Prof. Marlon Valencia shares student work and says thanks as he bids Sheridan adieu…

By Prof. Marlon Valencia

Dear Sheridan colleagues,

Self-portrait by Marlon Valencia

In this brief note, I want to say thanks to all of you for the nearly three years that I had the privilege to work with you and learn from you. I am starting a new role as Assistant Professor in the Department of English at Glendon College/York University, so I wanted to write a few lines to say à bientôt and share some of our amazing students’ work in this issue of Alchemy.

It’s been a brief, but rich and super fun journey. If I go back to fall 2017 when I got my first teaching assignment in the School of ESL, I think it was a combination of factors that pushed me to stretch my boundaries and embrace my creative side to try and fit in this vibrant institution. The first thing I remember about the campus is seeing the photography students walking around with their DSLRs in late summer, which made me feel like this was a place where I could embrace my inner photographer. This new feeling of freedom invited me to go out and take more photos like the one below.

The Milky Way. Lake of Two Rivers, Algonquin Park. Photo: Marlon Valencia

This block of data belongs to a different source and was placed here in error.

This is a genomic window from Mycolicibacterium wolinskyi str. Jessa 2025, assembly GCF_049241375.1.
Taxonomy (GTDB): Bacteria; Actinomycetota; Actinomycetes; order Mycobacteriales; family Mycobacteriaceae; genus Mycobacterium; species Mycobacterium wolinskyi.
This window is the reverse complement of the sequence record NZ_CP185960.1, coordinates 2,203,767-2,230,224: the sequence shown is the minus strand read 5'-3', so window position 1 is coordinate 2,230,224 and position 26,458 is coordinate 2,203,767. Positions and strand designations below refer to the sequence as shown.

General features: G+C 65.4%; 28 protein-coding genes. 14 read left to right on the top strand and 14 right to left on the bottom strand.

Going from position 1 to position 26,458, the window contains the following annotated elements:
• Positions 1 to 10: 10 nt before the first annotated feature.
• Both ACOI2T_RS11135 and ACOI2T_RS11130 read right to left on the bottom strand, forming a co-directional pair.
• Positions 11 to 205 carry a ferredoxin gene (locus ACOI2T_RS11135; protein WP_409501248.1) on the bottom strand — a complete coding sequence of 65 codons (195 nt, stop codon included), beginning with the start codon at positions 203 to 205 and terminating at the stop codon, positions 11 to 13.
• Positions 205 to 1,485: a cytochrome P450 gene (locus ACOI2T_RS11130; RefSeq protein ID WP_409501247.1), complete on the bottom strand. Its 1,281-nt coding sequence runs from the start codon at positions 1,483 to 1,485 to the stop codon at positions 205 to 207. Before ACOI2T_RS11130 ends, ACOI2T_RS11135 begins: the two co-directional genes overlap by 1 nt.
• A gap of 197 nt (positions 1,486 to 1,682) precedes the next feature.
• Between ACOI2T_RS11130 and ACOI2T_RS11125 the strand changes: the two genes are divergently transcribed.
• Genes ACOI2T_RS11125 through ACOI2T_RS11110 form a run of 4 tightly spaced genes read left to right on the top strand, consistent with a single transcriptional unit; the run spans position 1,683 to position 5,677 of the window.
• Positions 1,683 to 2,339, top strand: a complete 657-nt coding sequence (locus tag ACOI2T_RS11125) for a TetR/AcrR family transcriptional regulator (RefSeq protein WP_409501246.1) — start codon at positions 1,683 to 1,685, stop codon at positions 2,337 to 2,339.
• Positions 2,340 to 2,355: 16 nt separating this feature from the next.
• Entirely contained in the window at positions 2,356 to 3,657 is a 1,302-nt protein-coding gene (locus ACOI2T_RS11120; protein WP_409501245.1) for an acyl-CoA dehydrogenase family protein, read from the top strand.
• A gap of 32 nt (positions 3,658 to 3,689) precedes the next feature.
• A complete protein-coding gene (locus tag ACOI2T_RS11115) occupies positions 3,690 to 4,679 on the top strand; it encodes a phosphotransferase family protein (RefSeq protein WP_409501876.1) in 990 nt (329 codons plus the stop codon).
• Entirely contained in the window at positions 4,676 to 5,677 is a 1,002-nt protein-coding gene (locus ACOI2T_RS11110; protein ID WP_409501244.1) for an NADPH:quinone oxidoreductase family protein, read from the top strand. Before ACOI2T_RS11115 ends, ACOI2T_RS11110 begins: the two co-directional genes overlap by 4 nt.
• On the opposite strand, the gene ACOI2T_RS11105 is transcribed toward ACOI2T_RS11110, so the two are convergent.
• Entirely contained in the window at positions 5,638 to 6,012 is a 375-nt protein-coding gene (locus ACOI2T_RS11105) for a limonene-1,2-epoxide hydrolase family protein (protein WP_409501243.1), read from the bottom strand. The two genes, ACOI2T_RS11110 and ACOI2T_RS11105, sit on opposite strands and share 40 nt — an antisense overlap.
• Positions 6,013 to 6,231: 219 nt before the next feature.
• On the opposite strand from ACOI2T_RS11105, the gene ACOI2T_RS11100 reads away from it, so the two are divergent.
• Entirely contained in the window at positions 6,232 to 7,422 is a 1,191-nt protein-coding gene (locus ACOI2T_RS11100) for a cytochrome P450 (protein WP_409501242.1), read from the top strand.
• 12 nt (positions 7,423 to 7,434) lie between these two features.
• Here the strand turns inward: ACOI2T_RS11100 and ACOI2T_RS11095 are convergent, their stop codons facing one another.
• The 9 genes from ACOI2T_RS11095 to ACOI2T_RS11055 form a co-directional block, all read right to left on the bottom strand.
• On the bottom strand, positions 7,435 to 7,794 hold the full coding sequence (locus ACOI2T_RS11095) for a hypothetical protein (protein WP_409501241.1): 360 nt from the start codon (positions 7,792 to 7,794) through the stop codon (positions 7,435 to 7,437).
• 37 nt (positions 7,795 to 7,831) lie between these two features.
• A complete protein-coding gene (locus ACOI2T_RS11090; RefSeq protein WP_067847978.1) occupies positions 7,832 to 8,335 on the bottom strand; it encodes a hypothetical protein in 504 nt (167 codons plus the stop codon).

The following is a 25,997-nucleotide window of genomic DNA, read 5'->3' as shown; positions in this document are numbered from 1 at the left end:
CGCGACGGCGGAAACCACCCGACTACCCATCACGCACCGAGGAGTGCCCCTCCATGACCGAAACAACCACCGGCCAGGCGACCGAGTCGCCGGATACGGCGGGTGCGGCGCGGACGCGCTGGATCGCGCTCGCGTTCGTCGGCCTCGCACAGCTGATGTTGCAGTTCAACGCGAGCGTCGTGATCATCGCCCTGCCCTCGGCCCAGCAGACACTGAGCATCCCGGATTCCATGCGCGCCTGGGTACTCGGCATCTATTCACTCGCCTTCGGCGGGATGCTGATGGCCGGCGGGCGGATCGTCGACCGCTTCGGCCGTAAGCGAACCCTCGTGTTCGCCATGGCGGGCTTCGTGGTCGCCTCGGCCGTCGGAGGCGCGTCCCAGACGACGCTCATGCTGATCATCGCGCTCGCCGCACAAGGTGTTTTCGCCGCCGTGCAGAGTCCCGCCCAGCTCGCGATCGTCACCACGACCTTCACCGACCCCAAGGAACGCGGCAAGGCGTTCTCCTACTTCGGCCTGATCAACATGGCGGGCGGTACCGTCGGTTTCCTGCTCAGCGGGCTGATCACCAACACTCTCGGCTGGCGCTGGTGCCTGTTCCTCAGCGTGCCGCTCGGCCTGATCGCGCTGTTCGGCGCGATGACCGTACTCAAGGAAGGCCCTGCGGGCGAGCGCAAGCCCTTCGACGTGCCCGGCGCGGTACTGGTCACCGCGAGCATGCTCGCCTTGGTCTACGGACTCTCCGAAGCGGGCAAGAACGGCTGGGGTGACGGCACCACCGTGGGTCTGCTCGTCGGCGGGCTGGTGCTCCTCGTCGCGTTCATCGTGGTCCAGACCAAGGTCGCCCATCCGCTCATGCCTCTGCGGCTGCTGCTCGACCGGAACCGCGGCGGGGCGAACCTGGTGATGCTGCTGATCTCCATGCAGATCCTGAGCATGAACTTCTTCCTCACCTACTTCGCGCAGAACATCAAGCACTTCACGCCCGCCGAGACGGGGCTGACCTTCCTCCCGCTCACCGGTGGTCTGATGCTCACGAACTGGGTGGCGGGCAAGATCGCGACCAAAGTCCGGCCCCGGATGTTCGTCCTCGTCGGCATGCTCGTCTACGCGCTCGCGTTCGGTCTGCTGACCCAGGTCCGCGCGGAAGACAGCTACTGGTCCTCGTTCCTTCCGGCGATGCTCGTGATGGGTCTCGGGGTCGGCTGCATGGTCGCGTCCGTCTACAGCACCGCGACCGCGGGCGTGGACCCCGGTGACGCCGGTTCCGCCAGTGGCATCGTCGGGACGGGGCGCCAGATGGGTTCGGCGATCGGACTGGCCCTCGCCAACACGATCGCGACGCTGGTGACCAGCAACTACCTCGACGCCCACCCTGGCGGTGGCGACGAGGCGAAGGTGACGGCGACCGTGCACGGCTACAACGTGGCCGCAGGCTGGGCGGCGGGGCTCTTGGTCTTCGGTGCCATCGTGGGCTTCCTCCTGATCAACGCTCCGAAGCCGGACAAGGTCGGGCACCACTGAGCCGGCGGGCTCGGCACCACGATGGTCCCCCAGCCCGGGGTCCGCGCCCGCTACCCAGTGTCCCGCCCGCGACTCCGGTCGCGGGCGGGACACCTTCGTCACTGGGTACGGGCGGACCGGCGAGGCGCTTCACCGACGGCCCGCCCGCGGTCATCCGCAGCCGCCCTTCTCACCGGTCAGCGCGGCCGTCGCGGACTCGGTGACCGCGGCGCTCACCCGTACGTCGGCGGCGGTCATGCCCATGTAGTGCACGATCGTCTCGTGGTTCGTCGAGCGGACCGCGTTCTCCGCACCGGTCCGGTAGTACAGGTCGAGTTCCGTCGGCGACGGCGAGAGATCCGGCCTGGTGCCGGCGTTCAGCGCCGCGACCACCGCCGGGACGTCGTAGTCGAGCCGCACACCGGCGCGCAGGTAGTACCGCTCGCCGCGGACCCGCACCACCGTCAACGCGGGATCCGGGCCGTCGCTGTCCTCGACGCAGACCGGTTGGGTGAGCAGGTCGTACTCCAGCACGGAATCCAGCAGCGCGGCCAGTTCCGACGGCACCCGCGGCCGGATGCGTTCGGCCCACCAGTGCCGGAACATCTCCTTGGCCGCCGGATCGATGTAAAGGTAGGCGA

In addition to this, seeing my students’ artistic skills at the Trafalgar campus, as well as my multiple interactions with colleagues like Alireza and Joel, made me wonder how to push the boundaries of teaching and learning academic reading and writing. I was particularly interested in connecting traditional and digital literacies.

With that intention, I created a class activity inspired by the work of Célestin Freinet’s learning walks (promenades scolaires) to tap into my learners’ artistic interests and engagement with digital literacies. To achieve this in my reading and writing class, I would teach an intro lesson to photography and make parallels between composing a picture and writing and essay. Then, we would all go to the scenic trails that surround the Trafalgar campus to take photos that would inspire learners to write an essay (usually a narrative, descriptive or comparative essay). As a picture is worth a thousand words, I include two pictures from our photo walks below.

I would also like to take this opportunity (my two minutes of fame on Alchemy) to share some of my former students’ work, which include Rasha’s photo essay, Dana’s essay on the Syrian revolution, and Elise’s five tips for international students. This last text was a final assignment that Elise wrote for her Certificate in Public Relations. Once more, I want to thank everyone at Sheridan for indulging my creative side for these past two years.